Sri Lanka's war chiefs fight for the spoils of peace

Sri Lankan President Mahinda Rajapaksawas expected to win the January 26th election hands down - but he didn’t reckon on former army chief General Sarath Fonseka entering the fray
Melanie Gouby
17 January 2010

He may seem the most unlikely candidate of all, but former army chief General Sarath Fonseka has shaken off the Sri Lankan establishment and engaged in a fierce campaign to beat his former ally to the presidential throne.

General Fonseka, the very man who led the army to victory, and once part of current president Mahinda Rajapaksa’s inner circle, dramatically turned against the power in place and declared he would run against his old friend in the election.

President Rajapaksa had called for early elections, hoping to strengthen his rule thanks to the nationalist sentiments prevailing in Sri Lanka following his government’s victory over the Tamil Tigers rebels last spring, ending a 26-year civil war.

Rajapaksa was expected to win the January 26th election hands down - but he didn’t reckon on Fonseka entering the fray.

As a military man who took tough decisions in the war against the Liberation Tigers of Tamil Eelam (LTTE) guerilla movement, Fonseka was not exactly the designated candidate for the opposition, and certainly not for the Tamil minority.

Nevertheless, last Wednesday the Tamil National Alliance, a party representing the Tamil population, declared it would “request from all Sri Lankans … to vote for General Sarath Fonseka”.


The campaign revolves around ethnic issues, but little is being said by either candidate about actual policies or how they will realise their lofty promises of good governance and economical revival.

Fonseka has committed himself to abolishing the executive presidency – which currently gives the president over-arching power – as well as fighting corruption and making concessions to the Tamil minority.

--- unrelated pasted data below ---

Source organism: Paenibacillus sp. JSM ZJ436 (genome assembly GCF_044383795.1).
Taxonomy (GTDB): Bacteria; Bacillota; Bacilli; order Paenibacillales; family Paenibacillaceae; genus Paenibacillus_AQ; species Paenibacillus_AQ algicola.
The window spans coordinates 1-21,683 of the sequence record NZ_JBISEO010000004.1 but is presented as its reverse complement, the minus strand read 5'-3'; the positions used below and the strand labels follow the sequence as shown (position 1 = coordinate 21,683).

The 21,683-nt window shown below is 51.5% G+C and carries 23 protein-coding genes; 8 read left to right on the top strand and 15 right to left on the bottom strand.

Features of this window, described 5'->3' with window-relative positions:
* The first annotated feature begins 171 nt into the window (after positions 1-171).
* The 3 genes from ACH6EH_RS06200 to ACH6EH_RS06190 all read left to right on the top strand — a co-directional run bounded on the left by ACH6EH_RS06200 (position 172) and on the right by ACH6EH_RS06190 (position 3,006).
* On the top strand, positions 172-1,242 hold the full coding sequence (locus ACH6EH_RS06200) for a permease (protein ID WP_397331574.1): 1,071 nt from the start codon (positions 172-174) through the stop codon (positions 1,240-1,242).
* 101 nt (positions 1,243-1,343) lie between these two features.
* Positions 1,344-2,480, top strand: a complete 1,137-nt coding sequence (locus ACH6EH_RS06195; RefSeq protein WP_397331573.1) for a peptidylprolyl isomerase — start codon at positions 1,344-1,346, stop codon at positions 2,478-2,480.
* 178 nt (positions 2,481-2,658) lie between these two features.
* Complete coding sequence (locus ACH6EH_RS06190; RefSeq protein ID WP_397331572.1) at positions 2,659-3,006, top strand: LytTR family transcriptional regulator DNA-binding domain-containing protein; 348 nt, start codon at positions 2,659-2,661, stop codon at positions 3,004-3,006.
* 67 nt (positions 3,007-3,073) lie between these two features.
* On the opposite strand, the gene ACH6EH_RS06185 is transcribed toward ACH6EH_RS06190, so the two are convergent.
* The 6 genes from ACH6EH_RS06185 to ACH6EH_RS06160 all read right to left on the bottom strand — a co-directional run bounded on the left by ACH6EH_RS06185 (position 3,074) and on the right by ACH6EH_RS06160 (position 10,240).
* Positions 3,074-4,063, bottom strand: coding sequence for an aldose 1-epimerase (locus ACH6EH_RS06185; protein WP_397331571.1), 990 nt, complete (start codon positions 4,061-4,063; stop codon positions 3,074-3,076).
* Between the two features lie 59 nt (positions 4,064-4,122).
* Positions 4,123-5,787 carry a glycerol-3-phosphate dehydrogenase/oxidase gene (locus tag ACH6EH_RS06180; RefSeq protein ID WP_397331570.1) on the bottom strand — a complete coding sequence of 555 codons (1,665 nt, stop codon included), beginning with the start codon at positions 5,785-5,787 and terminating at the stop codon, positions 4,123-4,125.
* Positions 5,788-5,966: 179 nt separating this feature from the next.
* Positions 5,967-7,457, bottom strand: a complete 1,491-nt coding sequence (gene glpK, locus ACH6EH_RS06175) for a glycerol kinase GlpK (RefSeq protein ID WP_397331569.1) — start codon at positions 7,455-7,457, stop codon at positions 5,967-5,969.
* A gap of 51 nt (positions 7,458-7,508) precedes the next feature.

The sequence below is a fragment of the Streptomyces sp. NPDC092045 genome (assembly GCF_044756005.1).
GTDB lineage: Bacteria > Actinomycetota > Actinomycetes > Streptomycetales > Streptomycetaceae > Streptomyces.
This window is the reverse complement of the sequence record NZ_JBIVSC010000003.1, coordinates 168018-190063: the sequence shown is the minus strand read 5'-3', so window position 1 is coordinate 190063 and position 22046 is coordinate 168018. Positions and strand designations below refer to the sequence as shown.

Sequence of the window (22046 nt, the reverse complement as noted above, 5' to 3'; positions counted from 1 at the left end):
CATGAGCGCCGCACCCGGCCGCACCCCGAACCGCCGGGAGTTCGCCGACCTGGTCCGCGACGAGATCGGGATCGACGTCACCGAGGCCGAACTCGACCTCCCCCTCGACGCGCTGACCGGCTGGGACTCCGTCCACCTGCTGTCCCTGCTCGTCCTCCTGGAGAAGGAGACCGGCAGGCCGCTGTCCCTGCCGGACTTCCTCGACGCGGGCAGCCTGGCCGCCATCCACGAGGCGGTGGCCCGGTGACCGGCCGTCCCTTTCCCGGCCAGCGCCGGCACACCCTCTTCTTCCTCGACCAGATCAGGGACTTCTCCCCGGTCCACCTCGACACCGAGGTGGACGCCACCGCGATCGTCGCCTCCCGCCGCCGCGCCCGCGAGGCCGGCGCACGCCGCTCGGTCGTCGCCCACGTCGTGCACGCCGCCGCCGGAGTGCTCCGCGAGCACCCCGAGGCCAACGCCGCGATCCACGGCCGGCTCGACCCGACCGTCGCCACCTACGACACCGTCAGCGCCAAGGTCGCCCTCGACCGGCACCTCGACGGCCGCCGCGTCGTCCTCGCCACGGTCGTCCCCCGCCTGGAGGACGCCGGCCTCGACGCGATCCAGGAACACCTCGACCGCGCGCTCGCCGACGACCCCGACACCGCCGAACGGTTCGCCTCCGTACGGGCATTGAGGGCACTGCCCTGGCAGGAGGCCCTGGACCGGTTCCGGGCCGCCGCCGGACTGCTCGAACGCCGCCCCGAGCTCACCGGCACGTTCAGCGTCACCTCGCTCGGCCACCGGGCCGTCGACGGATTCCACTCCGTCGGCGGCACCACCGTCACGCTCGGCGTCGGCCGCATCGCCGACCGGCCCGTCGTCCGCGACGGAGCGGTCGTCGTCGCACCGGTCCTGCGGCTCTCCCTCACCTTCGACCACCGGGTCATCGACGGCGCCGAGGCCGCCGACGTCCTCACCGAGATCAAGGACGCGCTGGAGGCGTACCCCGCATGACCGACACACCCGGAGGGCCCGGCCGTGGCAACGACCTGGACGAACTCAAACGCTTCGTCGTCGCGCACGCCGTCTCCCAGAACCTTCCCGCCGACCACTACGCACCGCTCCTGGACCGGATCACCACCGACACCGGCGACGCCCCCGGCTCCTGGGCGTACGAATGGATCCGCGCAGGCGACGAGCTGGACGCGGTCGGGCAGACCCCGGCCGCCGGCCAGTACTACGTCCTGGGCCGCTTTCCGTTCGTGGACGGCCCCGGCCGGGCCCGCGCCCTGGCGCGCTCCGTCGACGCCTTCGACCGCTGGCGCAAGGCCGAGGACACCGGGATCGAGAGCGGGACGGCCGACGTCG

He promises to grant an amnesty to former militants and says that government troops will return occupied private lands to their Tamils owners.

But Fonseka is also an ardent Sinhalese nationalist and has yet to declare he will make concrete political concessions to the Tamils and recognise their right to self-determination. Some think his courtship of the Tamil population is simply a calculated electoral move.

“Personally I don’t believe him because he made literal statements as the leader of the army, saying that the minorities don’t have a place here,” said Sheila Richards, the head of a Colombo-based peace and reconciliation NGO. “The military is also behind the violation of media rights and the lack of freedom of expression.”

Fonseka promised he would pass a freedom of information law, and recently claimed that Gotabaya Rajapaksa, the Minister of Defence and brother of Mahinda, should take responsibility for the killing of journalists in recent years.

At the heart of the feud between Fonseka and the Rajapaksa brothers lies a dispute over both who should take credit for the victory against the LTTE, and who is to blame for the high civilian death toll.

It was army chief General Fonseka who commanded the troops that finally defeated the LTTE after 26 years of bloody civil war, but President Rajapaksa credited the victory mainly to himself and his brother.

And when Fonseka was asked by US officials to testify in an investigation into possible war crimes in November, palpable tensions began to emerge within the power triumvirate.